Irish Elk: Awesome Extinct Animals, Pt 2

What kind of bed do you sleep in?

Personally, my bed is a double.  It is about 1.4m (4.5ft) wide and 1.90m (6.25ft) long .  Two people can sleep comfortably on it, hence the name “double”.  With the matress, boxspring and frame, it probably weighs about 20 kg (~40lbs).

Now, imagine fastening two of these beds on top of a deer’s head.  If it were a regular, everyday North American white-tailed deer like Bambi’s dad (Odocoileus virginianus), it would collapse and if it could speak English, it would probably say “Hey! What’s the big idea!? Get these frickin beds off my head!”

The wonders of photoshop.
“Hey asshole! Are you going to just stand there, or are you going to get these BEDS OFF MY HEAD!”

No modern deer or member of the deer family (Cervidae) could support antlers this large.  The largest antlers in the world currently belong to moose.  With antlers a whopping 1.8m (6ft) across, they basically walk around with double beds on their heads.  Only one bed each though.  Moose antlers are pitiful compared to those of today’s amazing Pleistocene monster: the Irish Elk (Megaloceros giganteus).

What a majestic creature
“Hellz Yeah! I walk around daily with two double beds on my head. That’s how I do.”

Despite the “Irish” in their common name, these giant deer inhabited most of the Pleistocene Palearctic (Present-Day U.K., Ireland, Northern Europe, and Russia).  They are known as Irish Elk because a large number of bones and antlers have been found in Irish peat bogs.  They stood an impressive 2m (6.5ft) high at the shoulder and had antlers that spanned up to 3.6m (12ft) and weighed 40kg.  They first appeared around 400 000 years ago and were roaming the plains of Ice Age Europe until 7 700 years ago. They had thick vertebrae to withstand the torsion their antlers produced and tendons that linked their neck to an anchor point on their back so they could lift their heads.  The antlers were dual chick-magnets/dude-repellants.  It is believed that the males would stand on the crest of a hill near a group of females, grunt, and say “Look at these bad boys.  Yeah, it’s like I’ve got two double beds on my head.  Come and get it.”  But the shape of the antlers indicates that they were more than just for show:  they were supremely suited for jousting.  There were sharp tines on the outside that could be used to gore the competition as well as large, broad areas for defence.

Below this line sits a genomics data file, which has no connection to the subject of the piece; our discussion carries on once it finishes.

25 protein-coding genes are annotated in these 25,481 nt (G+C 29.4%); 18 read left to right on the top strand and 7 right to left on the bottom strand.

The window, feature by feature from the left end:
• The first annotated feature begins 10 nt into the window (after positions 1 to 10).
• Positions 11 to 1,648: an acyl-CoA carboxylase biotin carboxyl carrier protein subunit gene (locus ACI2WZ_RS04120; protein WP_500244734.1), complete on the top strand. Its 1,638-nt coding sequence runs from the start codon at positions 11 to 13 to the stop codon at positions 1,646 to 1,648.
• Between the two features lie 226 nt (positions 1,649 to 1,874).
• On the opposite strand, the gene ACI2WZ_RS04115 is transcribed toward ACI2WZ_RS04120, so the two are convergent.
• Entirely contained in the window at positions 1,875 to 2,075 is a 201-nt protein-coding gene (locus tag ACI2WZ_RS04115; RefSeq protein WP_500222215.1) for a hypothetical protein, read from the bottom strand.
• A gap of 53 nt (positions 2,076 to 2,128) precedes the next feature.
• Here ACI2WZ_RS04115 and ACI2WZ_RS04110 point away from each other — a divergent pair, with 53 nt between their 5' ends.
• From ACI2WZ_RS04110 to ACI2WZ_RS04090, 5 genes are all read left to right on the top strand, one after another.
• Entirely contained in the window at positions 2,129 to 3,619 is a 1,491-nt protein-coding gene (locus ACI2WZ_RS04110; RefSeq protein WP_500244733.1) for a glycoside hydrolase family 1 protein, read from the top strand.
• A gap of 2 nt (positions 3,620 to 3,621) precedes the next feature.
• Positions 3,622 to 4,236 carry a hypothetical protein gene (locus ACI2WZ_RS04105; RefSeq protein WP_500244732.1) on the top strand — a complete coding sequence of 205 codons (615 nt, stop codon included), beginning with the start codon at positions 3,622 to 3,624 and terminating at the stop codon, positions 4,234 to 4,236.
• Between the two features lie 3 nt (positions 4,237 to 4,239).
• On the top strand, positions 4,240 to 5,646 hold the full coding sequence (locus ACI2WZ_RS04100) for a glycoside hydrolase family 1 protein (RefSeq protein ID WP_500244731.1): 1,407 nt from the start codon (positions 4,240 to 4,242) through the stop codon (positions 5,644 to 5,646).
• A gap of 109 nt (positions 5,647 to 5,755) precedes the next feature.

Nice rack!

How the heck did the antlers get so big?

An interesting fact about most deer, moose, and other antler-growing fauna is that they grow and shed their antlers every year.  Typically, antlers are grown in the summer.  During this time, the antlers are covered with soft skin called velvet which brings blood to the area.  Cartilage is usually deposited on the ends and gradually replaced by bone.  By fall, just in time for mating season, the velvet is shed to reveal a brand new set of antlers.  Once the deer have mated, it is hypothesized that their testosterone levels drop dramatically and because of this, the antlers fall off.  Growing antlers is a very nutritionally expensive process.  It requires a lot of calcium, phosphorous, and energy.  Luckily for the Irish Elk, grass has a a high concentration of these minerals and grass covered most of its sub-glacial habitat.

Grass wasn’t quite enough, so Megaloceros also cheated a little bit to make calcium-ends meet. Their bodies stole some minerals from their bones in order to deposit it on their antlers.  Most years, they repaid this loan by eating a lot after mating season and so having these ginormous antlers conferred a reproductive benefit with little survival cost.  For the Irish Elk, it was the real estate market in pre-2008 America.  In retrospect, the loans were bad, but… it’s basically a free mansion!  Needless to say, there was a crash.  When the climate warmed up, trees and forests invaded the plains that Megaloceros needed to survive.  As you can imagine, these guys weren’t very good at navigating through forest.

The simple solution when faced with scarce resources, one might think, is to downsize: smaller body, smaller antlers.  Evolution doesn’t always work like that though.  The females, through thousands of years of mating with large-antlered males, had developed a preference large headgear because it demonstrates that a male is healthy.  The large-antlered males who get chosen are the ones with the large-antler genes.  So new fawns grow to have large antlers just like their papas.  The climate changed too rapidly for sexual preferences to keep up.  Soon the forests crept in and the mineral loans couldn’t be paid back in time before winter.  The males would start the next season with debt and the cycle would continue until a weakened bone snapped.

Too large for most predators, these majestic creatures roamed the European plains unchallenged for almost 300 000 years.  Their demise was quick and owed to a changing climate and an inability to adapt. I think, in their memory, we should create a new size of bed: Irish Elk.  It would be the size of two double beds put together end-to-end and each would come with a cast of a rack of Megaloceros Giganteus antlers as a headboard.

Sources:

http://en.wikipedia.org/wiki/Irish_elk

http://en.wikipedia.org/wiki/Megaloceros

Channel 4 – Extinct :  http://www.youtube.com/watch?v=-LkTunM2fvQ

Vislobokova, I. a. (2012). Giant deer: Origin, evolution, role in the biosphere. Paleontological Journal, 46(7), 643–775. doi:10.1134/S0031030112070027

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